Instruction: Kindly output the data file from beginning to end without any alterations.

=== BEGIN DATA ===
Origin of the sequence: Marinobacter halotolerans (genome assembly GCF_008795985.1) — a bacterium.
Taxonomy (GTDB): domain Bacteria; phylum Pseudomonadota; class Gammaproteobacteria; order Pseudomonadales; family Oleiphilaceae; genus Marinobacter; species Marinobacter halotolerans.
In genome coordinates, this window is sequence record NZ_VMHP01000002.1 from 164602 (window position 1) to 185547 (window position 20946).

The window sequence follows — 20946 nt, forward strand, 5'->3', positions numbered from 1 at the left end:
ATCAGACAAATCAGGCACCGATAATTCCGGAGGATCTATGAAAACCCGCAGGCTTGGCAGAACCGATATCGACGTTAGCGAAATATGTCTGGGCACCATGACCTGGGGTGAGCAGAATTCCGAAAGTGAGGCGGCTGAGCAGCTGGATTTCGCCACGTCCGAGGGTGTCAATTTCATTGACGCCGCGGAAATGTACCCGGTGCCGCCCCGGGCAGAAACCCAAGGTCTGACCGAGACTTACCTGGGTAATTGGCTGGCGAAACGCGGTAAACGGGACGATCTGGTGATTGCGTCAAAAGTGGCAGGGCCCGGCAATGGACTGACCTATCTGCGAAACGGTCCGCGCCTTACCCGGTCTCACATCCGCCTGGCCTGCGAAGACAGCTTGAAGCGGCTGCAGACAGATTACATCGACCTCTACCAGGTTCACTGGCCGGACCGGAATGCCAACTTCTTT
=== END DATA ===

Origin of the sequence: Marinobacter halotolerans (genome assembly GCF_008795985.1) — a bacterium.
Taxonomy (GTDB): domain Bacteria; phylum Pseudomonadota; class Gammaproteobacteria; order Pseudomonadales; family Oleiphilaceae; genus Marinobacter; species Marinobacter halotolerans.
In genome coordinates, this window is sequence record NZ_VMHP01000002.1 from 164602 (window position 1) to 185547 (window position 20946).

The window sequence follows — 20946 nt, forward strand, 5'->3', positions numbered from 1 at the left end:
ATCAGACAAATCAGGCACCGATAATTCCGGAGGATCTATGAAAACCCGCAGGCTTGGCAGAACCGATATCGACGTTAGCGAAATATGTCTGGGCACCATGACCTGGGGTGAGCAGAATTCCGAAAGTGAGGCGGCTGAGCAGCTGGATTTCGCCACGTCCGAGGGTGTCAATTTCATTGACGCCGCGGAAATGTACCCGGTGCCGCCCCGGGCAGAAACCCAAGGTCTGACCGAGACTTACCTGGGTAATTGGCTGGCGAAACGCGGTAAACGGGACGATCTGGTGATTGCGTCAAAAGTGGCAGGGCCCGGCAATGGACTGACCTATCTGCGAAACGGTCCGCGCCTTACCCGGTCTCACATCCGCCTGGCCTGCGAAGACAGCTTGAAGCGGCTGCAGACAGATTACATCGACCTCTACCAGGTTCACTGGCCGGACCGGAATGCCAACTTCTTT